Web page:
how to determine the filename of content downloaded with HTTP in Python?


I download a file using the get function of Python requests library. For storing the file, I’d like to determine the filename the way a web browser would for its ‘save’ or ‘save as …’ dialog.

Easy, right? I can just get it from the Content-Disposition HTTP header, accessible on the response object:

import re
d = r.headers['content-disposition']
fname = re.findall("filename=(.+)", d)

But looking more closely at this topic, it isn’t that easy:

According to RFC 6266 section 4.3, and the grammar in the section 4.1, the value can be an unquoted token (e.g. the_report.pdf) or a quoted string that can also contain whitespace (e.g. "the report.pdf") and escape sequences. Further,

when both "filename" and "filename*" are present in a single header field value, [we] SHOULD pick "filename*" and ignore "filename".

The value of filename*, though, is yet a bit more complicated than the one of filename.

Also, the RFC seems to allow for additional whitespace around the =.

Thus, for the examples listed in the RFC, I’d want the following results:

  •   Content-Disposition: Attachment; filename=example.html

    filename: example.html

  •   Content-Disposition: INLINE; FILENAME= "an example.html"

    filename: an example.html

  •   Content-Disposition: attachment;
                           filename*= UTF-8''%e2%82%ac%20rates

    filename: € rates

  •   Content-Disposition: attachment;
                           filename="EURO rates";

    filename: € rates here, too (not EURO rates, as filename* takes precedence)

Now, I could easily adapt the regular expression to account for variable whitespace around the =, but having it handle all the other variations, too, would get rather unwieldy. (With the quoting and escaping, I’m not even sure RegEx can cover all the cases. Maybe they can, as there is no brace-nesting involved.)

So do I have to implement a full-blown parser, or can I determine filename according to RFC 6266 by some few calls to a HTTP library (maybe requests itself)? As RFC 6266 is part of the HTTP standard, I could imagine that some libraries specialized on HTTP already cover this. (So I’ve also asked on Software Recommendations SE.)

Asked By: das-g



The rfc6266 library appears to do exactly what you need. It can parse raw headers, requests responses, and urllib2 responses. It’s on PyPI.

Some examples:

>>> import rfc6266, requests
>>> rfc6266.parse_headers('''Attachment; filename=example.html''').filename_unsafe
>>> rfc6266.parse_headers('''INLINE; FILENAME= "an example.html"''').filename_unsafe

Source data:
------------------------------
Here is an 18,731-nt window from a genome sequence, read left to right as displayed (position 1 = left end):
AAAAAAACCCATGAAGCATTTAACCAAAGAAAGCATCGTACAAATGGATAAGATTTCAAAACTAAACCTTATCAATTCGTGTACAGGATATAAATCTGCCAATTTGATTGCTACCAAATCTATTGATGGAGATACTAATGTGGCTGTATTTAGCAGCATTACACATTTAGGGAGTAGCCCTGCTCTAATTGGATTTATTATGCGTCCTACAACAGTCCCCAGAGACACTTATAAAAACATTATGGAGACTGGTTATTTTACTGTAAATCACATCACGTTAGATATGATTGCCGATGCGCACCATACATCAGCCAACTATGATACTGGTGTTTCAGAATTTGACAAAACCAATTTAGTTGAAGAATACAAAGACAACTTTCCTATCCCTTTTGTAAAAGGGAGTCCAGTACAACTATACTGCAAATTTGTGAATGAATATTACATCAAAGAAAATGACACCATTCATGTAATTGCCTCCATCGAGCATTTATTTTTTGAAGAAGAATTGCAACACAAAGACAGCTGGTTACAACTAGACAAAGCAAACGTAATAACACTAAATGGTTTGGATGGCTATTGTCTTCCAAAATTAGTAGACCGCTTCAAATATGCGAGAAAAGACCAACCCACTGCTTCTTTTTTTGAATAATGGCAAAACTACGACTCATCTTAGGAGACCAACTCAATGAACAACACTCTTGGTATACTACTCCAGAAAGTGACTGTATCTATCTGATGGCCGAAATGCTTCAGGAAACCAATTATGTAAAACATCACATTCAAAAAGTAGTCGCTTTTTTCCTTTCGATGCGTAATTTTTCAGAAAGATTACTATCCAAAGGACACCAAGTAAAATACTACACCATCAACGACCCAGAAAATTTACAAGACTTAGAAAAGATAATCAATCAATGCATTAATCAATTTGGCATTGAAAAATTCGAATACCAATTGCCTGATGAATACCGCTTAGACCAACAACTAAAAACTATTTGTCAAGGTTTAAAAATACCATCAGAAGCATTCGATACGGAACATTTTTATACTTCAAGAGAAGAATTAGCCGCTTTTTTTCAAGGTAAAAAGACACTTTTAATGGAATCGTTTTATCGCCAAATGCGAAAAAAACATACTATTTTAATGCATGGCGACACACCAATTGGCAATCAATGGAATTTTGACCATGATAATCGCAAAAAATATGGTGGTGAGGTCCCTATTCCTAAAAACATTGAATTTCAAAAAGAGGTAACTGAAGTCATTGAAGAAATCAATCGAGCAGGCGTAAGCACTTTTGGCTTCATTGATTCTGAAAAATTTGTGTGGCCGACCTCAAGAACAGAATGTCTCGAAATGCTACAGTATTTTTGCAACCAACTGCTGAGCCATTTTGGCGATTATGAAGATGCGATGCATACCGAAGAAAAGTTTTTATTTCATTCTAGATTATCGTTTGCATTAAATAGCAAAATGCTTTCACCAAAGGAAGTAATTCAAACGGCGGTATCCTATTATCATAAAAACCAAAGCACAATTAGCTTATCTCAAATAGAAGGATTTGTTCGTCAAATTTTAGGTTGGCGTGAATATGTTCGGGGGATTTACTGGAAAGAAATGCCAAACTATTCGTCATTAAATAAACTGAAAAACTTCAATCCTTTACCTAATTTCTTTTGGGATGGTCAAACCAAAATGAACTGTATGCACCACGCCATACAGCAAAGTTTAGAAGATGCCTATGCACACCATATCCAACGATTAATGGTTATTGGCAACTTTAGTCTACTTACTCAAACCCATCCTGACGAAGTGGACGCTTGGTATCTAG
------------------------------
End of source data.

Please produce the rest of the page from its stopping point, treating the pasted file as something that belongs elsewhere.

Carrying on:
'an example.html'
>>> rfc6266.parse_headers(
    '''attachment; '''
    '''filename*= UTF-8''%e2%82%ac%20rates''').filename_unsafe
'€ rates'
>>> rfc6266.parse_headers(
    '''attachment; '''
    '''filename="EURO rates"; '''
'€ rates'
>>> r = requests.get('€ rates')
>>> rfc6266.parse_requests_response(r).filename_unsafe
'€ rates'

As a note, though: this library does not like nonstandard whitespace in the header.

Answered By: Alyssa Haroldsen

if you don’t really need the result in utf-8

def getFilename(s):
  fname = re.findall("filename*?=([^;]+)", s, flags=re.IGNORECASE)
  print fname[0].strip().strip('"')

but if utf-8 is a must

def getFilename(s):
    fname = re.findall("filename*=([^;]+)", s, flags=re.IGNORECASE)
    if not fname:
        fname = re.findall("filename=([^;]+)", s, flags=re.IGNORECASE)
    if "utf-8''" in fname[0].lower():
        fname = re.sub("utf-8''", '', fname[0], flags=re.IGNORECASE)
        fname = urllib.unquote(fname).decode('utf8')
        fname = fname[0]
    # clean space and double quotes
    print fname.strip().strip('"')

# example
getFilename('Attachment; filename=example.html')
getFilename('INLINE; FILENAME= "an example.html"')

getFilename("attachment;filename*= UTF-8''%e2%82%ac%20rates")
getFilename("attachment; filename="EURO rates";filename*=utf-8''%e2%82%ac%20rates")

getFilename("attachment;filename="_____ _____ ___ __ ____ _____ Hekayt Bent.2017.mp3";filename*=UTF-8''%D8%A7%D8%BA%D9%86%D9%8A%D9%87%20%D8%AD%D9%83%D8%A7%D9%8A%D8%A9%20%D8%A8%D9%86%D8%AA%20%D9%84%D9%80%20%D9%85%D8%AD%D9%85%D8%AF%20%D8%B4%D8%AD%D8%A7%D8%AA%D8%A9%20Hekayt%20Bent.2017.mp3")


an example.html
€ rates
€ rates
اغنيه حكاية بنت لـ محمد شحاتة Hekayt Bent.2017.mp3
Answered By: ewwink

In 2022, it seems like the Python module rfc6266 recommended in the original answer has been abandoned and doesn’t really work with the newer versions of Python.

The good news is that there is a replacement module (One of several, but this one actually works!) called pyrfc6266

It can be installed with the following:

pip install pyrfc6266

and used the same way:

import pyrfc6266
pyrfc6266.parse_filename('attachment; filename="foo.html"')


import requests
import pyrfc6266
response = requests.get(';%20filename%3d%22foo.html%22')
Answered By: Timur Bakeyev